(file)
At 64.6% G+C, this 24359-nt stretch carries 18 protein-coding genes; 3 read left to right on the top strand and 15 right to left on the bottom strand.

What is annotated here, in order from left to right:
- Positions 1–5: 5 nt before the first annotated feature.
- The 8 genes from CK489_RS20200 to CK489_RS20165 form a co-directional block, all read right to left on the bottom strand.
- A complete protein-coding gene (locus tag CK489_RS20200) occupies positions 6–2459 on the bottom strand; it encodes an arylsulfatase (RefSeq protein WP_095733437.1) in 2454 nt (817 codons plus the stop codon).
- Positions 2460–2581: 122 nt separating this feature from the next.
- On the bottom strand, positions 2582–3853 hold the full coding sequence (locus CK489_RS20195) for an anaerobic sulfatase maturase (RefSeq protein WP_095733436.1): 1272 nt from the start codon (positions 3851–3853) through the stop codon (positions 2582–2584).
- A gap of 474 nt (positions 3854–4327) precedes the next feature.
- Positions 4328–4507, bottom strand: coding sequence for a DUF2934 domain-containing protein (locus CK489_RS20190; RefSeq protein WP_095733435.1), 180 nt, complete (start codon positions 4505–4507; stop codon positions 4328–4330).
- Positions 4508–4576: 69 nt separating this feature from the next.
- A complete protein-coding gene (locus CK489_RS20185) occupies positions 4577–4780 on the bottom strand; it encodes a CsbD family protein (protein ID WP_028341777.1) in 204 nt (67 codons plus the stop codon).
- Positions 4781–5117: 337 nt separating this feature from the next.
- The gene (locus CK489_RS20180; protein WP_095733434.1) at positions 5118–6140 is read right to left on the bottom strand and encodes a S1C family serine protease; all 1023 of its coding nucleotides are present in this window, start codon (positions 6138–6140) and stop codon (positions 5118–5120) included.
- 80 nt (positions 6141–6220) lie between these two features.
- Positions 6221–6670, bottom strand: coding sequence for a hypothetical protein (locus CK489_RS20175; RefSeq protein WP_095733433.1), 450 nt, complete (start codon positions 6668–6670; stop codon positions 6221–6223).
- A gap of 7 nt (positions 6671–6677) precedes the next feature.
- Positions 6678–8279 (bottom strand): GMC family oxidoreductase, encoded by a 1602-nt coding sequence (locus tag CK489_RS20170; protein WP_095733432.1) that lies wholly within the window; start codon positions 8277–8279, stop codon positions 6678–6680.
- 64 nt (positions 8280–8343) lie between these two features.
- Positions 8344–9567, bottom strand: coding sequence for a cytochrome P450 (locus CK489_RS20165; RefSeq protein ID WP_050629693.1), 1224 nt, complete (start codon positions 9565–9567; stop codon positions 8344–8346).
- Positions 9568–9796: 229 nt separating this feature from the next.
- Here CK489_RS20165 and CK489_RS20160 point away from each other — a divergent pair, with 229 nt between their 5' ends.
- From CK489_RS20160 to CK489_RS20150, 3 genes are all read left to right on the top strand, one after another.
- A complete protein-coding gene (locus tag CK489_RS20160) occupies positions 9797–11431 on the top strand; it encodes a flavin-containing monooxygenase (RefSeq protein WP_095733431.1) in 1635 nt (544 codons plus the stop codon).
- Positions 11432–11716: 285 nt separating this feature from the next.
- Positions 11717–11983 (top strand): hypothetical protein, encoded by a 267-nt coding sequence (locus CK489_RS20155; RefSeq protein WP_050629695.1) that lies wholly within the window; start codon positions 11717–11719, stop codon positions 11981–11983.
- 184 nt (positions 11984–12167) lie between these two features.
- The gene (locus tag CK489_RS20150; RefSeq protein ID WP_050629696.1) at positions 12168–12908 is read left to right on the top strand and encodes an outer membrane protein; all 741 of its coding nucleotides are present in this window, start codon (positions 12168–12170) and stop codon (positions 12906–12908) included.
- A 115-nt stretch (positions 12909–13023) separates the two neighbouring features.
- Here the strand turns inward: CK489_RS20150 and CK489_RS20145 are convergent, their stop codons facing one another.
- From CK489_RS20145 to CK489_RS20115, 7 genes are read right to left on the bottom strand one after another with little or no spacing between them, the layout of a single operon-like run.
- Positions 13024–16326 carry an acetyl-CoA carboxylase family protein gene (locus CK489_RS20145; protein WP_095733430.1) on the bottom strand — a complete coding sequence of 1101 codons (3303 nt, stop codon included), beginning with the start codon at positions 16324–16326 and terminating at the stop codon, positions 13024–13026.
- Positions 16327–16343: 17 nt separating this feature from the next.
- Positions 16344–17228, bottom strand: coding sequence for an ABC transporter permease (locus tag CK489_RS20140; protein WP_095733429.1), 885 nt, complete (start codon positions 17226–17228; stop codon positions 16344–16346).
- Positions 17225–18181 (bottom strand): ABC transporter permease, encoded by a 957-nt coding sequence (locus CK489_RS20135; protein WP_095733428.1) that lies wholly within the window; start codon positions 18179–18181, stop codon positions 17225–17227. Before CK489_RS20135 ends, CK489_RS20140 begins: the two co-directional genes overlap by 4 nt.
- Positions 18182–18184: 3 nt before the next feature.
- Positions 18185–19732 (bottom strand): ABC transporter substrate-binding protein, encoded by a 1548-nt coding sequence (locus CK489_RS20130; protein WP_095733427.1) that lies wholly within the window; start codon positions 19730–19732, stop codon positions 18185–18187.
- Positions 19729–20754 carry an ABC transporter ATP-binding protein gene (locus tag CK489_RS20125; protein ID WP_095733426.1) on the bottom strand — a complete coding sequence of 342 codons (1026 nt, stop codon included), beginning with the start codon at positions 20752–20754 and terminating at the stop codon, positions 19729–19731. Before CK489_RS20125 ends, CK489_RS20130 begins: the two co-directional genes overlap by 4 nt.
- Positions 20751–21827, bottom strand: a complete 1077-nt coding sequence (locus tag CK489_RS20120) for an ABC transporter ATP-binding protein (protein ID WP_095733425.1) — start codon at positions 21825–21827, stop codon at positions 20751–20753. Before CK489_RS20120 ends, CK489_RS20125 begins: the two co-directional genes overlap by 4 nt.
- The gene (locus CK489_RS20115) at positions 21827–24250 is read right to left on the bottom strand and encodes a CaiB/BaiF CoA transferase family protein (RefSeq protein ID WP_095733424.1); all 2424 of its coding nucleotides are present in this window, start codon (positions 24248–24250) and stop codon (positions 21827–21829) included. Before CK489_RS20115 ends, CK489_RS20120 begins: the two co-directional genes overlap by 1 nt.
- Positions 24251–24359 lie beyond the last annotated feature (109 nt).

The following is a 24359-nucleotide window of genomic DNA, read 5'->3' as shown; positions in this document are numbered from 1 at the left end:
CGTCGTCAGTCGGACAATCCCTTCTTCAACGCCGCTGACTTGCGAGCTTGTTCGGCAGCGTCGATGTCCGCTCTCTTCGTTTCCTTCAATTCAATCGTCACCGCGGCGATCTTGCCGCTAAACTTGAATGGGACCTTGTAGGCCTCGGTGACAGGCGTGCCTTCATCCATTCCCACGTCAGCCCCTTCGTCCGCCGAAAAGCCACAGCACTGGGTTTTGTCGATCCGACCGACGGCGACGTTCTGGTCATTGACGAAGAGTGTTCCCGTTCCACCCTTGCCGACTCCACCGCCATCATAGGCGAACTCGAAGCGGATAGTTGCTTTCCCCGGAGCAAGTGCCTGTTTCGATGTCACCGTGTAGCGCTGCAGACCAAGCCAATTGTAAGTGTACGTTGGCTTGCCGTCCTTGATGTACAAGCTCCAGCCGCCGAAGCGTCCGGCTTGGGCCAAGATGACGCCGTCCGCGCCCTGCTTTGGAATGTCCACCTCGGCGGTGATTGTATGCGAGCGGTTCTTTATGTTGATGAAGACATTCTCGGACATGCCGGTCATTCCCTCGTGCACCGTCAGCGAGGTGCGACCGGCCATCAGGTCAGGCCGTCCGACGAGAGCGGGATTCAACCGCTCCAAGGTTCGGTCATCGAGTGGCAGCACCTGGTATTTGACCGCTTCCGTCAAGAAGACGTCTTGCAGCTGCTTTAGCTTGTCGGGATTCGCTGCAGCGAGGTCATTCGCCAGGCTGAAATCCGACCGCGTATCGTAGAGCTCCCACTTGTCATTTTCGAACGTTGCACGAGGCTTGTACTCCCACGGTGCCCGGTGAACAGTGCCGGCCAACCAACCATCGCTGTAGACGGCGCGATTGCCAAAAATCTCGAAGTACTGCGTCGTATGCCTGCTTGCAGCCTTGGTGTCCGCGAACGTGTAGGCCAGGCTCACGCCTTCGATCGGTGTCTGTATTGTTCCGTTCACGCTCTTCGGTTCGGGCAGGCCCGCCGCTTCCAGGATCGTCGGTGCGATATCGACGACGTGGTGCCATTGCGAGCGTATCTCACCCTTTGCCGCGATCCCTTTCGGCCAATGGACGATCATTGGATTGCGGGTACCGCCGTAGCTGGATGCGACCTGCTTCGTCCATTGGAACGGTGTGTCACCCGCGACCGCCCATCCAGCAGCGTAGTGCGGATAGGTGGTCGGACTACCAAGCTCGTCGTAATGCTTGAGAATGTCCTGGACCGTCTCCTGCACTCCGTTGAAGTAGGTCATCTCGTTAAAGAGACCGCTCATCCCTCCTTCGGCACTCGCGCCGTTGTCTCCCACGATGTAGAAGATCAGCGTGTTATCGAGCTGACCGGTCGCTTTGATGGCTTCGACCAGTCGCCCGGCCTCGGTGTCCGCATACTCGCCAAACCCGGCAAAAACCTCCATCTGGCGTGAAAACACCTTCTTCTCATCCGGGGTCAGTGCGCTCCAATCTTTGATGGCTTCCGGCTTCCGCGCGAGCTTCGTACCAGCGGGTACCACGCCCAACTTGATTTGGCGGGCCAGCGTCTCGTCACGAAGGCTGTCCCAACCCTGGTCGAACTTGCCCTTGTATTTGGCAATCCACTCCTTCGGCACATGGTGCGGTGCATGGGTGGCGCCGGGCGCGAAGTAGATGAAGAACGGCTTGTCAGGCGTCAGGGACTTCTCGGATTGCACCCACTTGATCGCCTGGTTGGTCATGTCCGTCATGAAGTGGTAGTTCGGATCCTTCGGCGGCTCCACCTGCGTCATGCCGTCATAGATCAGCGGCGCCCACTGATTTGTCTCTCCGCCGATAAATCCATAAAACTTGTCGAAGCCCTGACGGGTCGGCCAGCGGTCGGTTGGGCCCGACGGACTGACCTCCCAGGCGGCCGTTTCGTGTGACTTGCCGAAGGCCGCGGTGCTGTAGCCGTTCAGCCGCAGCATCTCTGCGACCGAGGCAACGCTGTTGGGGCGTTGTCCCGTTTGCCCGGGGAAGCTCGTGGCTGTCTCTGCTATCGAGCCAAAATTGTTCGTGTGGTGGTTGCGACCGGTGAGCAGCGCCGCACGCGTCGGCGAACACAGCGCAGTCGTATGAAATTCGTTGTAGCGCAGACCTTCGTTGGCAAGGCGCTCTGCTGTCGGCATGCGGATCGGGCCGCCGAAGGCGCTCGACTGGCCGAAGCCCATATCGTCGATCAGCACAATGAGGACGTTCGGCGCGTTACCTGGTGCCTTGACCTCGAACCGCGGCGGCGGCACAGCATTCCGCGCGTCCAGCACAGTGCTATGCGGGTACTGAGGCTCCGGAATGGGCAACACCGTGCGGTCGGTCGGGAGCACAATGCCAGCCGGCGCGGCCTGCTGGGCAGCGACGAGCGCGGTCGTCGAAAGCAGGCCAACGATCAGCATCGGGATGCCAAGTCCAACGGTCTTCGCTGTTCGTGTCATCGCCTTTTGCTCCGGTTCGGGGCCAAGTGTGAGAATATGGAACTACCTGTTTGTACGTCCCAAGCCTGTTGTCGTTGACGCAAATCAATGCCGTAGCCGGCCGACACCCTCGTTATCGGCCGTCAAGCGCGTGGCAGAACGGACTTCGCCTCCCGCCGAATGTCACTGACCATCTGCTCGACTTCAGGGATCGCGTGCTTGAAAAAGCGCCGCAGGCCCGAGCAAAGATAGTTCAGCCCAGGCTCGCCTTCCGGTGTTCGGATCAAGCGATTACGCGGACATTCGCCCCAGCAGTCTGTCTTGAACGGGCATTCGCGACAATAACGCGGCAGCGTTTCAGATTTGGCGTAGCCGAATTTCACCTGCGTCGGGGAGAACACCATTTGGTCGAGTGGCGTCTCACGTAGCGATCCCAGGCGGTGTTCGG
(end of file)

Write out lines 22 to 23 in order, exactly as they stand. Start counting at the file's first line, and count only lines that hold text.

- From CK489_RS20160 to CK489_RS20150, 3 genes are all read left to right on the top strand, one after another.
- A complete protein-coding gene (locus tag CK489_RS20160) occupies positions 9797–11431 on the top strand; it encodes a flavin-containing monooxygenase (RefSeq protein WP_095733431.1) in 1635 nt (544 codons plus the stop codon).